Computer scientist, dancer, scholar
Abigail Centers brings home honors for herself — and for FSU
By Audrey Post
Abigail Centers’ family knows how to keep a secret. The rising senior knew she had been nominated for the 2019 Tony DiBenedetto Undergraduate Student Employee of the Year Award, one of about 100 Florida State University students so recognized.
The award is given annually to a student who demonstrates “Vires, Artes, Mores” — strength, skill and character — in his or her job on campus. Centers’ parents, older brother and two older sisters wanted to attend the April 8 awards ceremony with her.
“I kept saying, ‘You guys don’t have to come,’ and they kept saying, ‘Oh yeah, we do,’” Centers said. “They knew. I didn’t.”
When Centers was asked to remain on stage after being named the top undergraduate student worker at FSU, even her family didn’t know what was coming next. As it turns out, the top student employee from FSU each year advances to a regional competition through the Southern Association of Student Employment Administrators. Of 800 students nominated for recognition at colleges and universities across the South, 22 were named SASEA finalists. Centers, it was announced, was one of them.
But there was still more to come. “The regional judges selected you as the 2019 SASEA Student Employee of the Year because of your work and contributions as an undergraduate research assistant within Florida State University’s National High Magnetic Field Laboratory,” said presenter Tracey Lord, the FSU Career Center’s program director for experiential learning.
“This is the first time FSU’s institutional winner was also bestowed the regional award,” Lord said.
Earning top regional honors also made her one of four finalists for National Student Employee of the Year.
A computer science major who was born in Marianna, Florida, and moved with her family to Tallahassee as a child, Centers has loved programming since her freshman year at FSU, when she took “Introduction to C++.” Because she had been home-schooled, she did not come to college with the level of computer experience many students gain in middle school and high school.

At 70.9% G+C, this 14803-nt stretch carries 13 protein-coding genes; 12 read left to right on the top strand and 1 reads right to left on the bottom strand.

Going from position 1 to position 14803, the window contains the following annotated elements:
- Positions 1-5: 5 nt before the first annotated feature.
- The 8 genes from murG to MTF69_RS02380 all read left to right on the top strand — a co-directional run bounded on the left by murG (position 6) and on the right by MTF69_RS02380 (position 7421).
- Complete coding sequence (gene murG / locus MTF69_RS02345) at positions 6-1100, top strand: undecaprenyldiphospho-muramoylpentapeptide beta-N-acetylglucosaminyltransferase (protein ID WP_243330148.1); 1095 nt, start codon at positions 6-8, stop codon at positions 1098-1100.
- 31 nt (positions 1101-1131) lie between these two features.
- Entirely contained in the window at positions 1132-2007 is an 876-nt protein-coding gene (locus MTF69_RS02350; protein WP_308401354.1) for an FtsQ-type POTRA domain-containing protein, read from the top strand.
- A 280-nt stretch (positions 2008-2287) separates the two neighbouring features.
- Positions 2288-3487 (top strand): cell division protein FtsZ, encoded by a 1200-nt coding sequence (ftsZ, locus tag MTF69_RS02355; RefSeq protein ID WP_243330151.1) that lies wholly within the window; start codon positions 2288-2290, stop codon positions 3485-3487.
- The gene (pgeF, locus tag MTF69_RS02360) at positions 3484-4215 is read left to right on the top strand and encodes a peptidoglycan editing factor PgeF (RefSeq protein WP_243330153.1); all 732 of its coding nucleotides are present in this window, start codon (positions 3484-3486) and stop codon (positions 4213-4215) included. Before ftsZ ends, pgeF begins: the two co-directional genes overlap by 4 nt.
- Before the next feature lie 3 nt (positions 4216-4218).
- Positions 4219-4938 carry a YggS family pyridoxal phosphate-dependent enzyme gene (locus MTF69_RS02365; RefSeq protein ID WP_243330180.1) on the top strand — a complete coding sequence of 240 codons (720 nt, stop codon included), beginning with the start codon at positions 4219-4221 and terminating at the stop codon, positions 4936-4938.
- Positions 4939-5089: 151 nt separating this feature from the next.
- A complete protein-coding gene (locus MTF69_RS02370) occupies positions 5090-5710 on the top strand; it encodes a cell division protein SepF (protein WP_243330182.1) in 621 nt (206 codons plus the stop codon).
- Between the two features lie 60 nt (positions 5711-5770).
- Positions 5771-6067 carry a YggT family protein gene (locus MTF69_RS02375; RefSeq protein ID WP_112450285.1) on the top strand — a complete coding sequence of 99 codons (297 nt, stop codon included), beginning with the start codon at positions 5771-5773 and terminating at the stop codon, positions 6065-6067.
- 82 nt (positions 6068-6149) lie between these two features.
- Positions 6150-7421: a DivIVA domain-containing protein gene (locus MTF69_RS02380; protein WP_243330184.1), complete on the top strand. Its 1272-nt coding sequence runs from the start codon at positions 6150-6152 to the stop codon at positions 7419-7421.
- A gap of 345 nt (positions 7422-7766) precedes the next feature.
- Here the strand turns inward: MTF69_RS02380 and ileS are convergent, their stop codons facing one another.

Centers learned quickly and soon realized she wanted a career in computer science. She applied to the MagLab’s Research Experience for Undergraduates program in summer 2017 as a way to narrow down her options. REU encourages active, meaningful participation by undergraduate students in areas of research supported by the National Science Foundation. Students are awarded stipends, funded by the NSF; in many instances, they also receive assistance with travel and housing.
“I wanted to work at the MagLab so I could get experience,” Centers said. “You can do a lot with a computer science degree, and I was feeling a bit overwhelmed. It helped me figure out what I want to do.”
That first summer, Centers created a database that digitized forms and allowed workers to track the temperature of the chilled water plant, a critical component in keeping the MagLab’s giant magnets from overheating and melting. Three times a week, workers were conducting performance tests, compiling results, then taking a photo of the completed form and emailing or texting it to colleagues. With Centers’ database and user-friendly interface, the information now can be recorded directly into a phone or digital tablet. Trends can be identified and monitored, and results can be displayed in charts and graphs.
She credits her success thus far to great teachers and to her mentor, Julia Smith, a research faculty member at the MagLab. Smith, a physicist, was so impressed with Centers’ work that she hired her as a research assistant after the summer REU program concluded to modernize data collection, tracking and sharing in other aspects of MagLab research. Since then, Centers has built a data acquisition program that reads the power supply to the magnets, logs it to a file and then displays it on a user interface in real time. Here’s the kicker: Centers took her class on databases after she built her first one at the MagLab. She taught herself how to do it.
In her letter nominating Centers for top undergraduate worker, Smith wrote of her first project, “Her attention to detail during the debugging process of the database, as well as her diligence in ensuring that users of the system would get adequate training and support on how to use the database, were impressive to say the least.”
Not content to excel in just one field, Centers is also an accomplished performance artist. She has been a dancer since age 6, primarily ballet but some modern dance. She danced with the Tallahassee Ballet in its recent season finale, “Bernstein & Gershwin.”
Years of studying ballet have taught Centers to think critically about difficult dance combinations and how to execute them, a skill that has practical applications in computer science as well.
“With ballet, you have to remember the choreography while also considering your artistry and technique,” she said. “I definitely think dancing has made me a more disciplined computer scientist and has helped me in my approach to problem-solving.”